All together now

Canyon White

Brett Smith plays bongos with Canyon White at the open mic night White has been hosting for 16 years at the Hangar Bar.

Brett Smith plays bongos with Canyon White at the open mic night White has been hosting for 16 years at the Hangar Bar.


Canyon White hosts open mic nights Sundays at the Hangar Bar, 10603 Stead Blvd., Fridays at A To Zen Gifts & Thrift, 1801 N. Carson St., Carson City, and Tuesdays at Living the Good Life, 1480 N. Carson St., Carson City.

On a Sunday night at the Hangar Bar in Stead, singer songwriter Canyon White took the stage for open mic night around 8 p.m. The start time always coincides with the end of the last NFL game of the day. Half a dozen locals chatted and drank domestics while White set up her guitar in front of the flat-screen TVs next to the jukebox. She looked at home in front of the tie-dye banner bearing her name, a simple PA and a bongo drum—she’s done this before.

“Being at the Hangar for 16 years, once a week, really challenges me,” she said. “I found my voice. I consider myself one of the blessed ones, and that’s kind of what the open mic has done for me.”

White’s open mic could very possibly be the longest running engagement in Reno. She acts as MC and headliner, playing requested classics, leading singalongs and dipping into her repertoire of over 300 original songs she’s compiled in her 30-plus years of playing music. However, she’s always ready to cede the floor to anyone with a song to sing.

“I use all the energy I have for my project, which is music,” said White. “And not just my music, but to support other people’s music. I’m encouraging those who have been in it for 40 years to say, ’Don’t be discouraged. Your time could be now. You never know who’s listening.’”

White’s musical range skates between blues-rock and country with an earthy soul, mellow vocals and an acoustic steel-string. She finds a smoky, Melissa Etheridge-like rasp on the high end of her more powerful rock numbers.

She got her start playing trumpet in the Washoe County school system.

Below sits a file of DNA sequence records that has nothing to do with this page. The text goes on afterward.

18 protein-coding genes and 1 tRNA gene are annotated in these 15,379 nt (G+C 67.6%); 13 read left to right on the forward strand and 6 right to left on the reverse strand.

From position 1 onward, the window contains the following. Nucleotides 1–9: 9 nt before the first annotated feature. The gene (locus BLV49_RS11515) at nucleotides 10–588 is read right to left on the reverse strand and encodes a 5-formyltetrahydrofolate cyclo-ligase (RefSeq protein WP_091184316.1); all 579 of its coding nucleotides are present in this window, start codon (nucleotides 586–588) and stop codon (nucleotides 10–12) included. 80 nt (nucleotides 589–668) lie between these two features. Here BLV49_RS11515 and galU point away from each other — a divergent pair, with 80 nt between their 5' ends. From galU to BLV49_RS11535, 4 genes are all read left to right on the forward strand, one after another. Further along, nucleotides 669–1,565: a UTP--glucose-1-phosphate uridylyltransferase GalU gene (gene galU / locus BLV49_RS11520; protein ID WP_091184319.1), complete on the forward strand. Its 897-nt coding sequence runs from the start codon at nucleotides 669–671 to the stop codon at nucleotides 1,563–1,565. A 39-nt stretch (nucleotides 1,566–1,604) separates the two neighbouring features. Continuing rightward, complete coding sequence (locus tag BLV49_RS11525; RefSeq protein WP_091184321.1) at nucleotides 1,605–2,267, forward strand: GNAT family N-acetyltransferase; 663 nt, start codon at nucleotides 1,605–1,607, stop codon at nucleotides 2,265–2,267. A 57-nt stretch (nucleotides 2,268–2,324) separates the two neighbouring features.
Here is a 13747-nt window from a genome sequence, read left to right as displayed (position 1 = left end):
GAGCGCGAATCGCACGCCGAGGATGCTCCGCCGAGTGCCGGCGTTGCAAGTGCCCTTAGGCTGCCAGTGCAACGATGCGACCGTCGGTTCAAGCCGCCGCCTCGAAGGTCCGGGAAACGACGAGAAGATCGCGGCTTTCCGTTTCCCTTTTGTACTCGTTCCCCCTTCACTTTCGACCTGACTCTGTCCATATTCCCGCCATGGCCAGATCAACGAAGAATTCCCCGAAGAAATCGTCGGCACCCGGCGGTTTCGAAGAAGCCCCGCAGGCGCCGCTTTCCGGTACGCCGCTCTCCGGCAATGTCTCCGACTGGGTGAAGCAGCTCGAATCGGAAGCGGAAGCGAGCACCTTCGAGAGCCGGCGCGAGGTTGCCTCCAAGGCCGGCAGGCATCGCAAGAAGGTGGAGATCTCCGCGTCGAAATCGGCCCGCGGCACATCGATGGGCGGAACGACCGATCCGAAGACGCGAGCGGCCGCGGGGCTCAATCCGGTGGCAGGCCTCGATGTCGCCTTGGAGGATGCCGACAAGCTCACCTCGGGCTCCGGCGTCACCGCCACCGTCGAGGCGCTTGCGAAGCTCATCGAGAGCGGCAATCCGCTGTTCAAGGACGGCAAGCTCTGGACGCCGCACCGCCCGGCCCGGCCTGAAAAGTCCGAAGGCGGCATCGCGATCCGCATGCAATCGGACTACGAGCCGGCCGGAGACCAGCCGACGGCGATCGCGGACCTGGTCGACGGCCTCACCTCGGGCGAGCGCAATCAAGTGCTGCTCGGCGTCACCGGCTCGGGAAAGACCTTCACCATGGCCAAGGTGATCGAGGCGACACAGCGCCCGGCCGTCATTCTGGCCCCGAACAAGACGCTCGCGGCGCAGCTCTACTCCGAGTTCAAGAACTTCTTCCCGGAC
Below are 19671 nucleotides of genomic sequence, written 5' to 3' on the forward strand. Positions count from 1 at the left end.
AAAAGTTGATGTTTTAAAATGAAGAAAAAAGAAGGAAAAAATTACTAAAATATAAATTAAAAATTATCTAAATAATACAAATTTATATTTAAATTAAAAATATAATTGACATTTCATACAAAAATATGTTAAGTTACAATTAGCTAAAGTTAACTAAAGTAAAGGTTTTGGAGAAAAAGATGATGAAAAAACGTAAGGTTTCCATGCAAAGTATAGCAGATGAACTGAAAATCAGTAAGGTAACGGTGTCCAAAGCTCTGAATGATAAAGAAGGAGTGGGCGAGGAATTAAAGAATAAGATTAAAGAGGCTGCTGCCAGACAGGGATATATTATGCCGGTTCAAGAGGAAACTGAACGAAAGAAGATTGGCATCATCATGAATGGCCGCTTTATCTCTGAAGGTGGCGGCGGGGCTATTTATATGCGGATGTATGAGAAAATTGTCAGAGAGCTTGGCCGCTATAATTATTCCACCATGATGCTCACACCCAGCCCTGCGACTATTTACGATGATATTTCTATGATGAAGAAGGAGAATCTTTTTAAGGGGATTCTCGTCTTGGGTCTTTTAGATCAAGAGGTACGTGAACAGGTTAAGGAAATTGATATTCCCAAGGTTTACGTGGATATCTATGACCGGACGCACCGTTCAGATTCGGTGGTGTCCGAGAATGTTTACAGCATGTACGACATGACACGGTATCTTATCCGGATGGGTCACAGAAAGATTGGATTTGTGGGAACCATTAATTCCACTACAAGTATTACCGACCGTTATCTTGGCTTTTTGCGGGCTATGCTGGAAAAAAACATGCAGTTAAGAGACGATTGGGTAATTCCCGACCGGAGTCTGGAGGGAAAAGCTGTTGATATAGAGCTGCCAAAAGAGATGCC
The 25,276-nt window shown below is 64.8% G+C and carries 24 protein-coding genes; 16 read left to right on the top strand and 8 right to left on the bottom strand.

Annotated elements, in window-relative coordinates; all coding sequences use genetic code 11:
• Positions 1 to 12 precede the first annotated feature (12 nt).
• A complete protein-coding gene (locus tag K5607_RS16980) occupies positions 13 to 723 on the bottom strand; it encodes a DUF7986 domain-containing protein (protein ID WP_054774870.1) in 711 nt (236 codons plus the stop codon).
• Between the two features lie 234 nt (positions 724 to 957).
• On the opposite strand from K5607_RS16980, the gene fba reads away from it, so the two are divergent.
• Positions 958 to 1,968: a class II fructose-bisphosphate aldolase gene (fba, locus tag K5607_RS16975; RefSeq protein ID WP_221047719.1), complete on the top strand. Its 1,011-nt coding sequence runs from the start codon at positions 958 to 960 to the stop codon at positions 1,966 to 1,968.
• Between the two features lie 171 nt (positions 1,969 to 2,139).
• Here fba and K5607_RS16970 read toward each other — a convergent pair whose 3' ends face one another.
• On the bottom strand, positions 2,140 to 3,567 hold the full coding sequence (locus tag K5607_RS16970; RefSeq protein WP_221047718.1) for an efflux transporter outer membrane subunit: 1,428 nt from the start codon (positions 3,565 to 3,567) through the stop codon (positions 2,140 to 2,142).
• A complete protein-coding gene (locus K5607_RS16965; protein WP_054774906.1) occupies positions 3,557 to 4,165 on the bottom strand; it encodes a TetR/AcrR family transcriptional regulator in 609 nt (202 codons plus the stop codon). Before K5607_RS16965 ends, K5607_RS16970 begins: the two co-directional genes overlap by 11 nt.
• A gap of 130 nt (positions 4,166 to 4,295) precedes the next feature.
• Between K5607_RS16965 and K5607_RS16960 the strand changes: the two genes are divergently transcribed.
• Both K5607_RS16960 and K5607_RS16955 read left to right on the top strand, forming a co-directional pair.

“I went to college and discovered the guitar,” said White. “At some point in my freshman year, I hit the road as a roadie for other people—carrying their stuff—and they’re my influences. People that no one knows, just road warriors who go out and play their songs.”

While Willie Nelson did hear of one her songs once, and that’s enough for White to “die a happy woman,” she said, the primary goal for her career has never been fame or recognition, but to put on the best show she can and help others do the same.

“I understand about competition,” she said. “You want to beat the other guy. You want to be the best. But in music I don’t need that at all. I feel it’s a cooperation. I know every new club that opens up. I know every new festival that comes and goes. I know the names that come and go, and I’m proud of every one of them.”

White considers her wins in RN&R’s “Best of Northern Nevada” readers’ polls to be among her crowning achievements. She was voted Best Local Musician and Best Songwriter in both 2015 and 2016.

“This has been my job, my gig, my goal, my dream,” she said. “So that has meant something to me because that is my community giving me a ’atta girl.’”

She plans to release a “best of” compilation, her fourth self-produced album, at some point this year. She often says she considers herself Reno’s best-kept secret, but fans can join her onstage at The Hangar or at one of the other open mic nights she hosts in Carson City.

“The fact that I’m getting some recognition is really—I’m OK with that, but that’s not the point,” said White. “To me it will always be about the song. I’m a slave to the song.”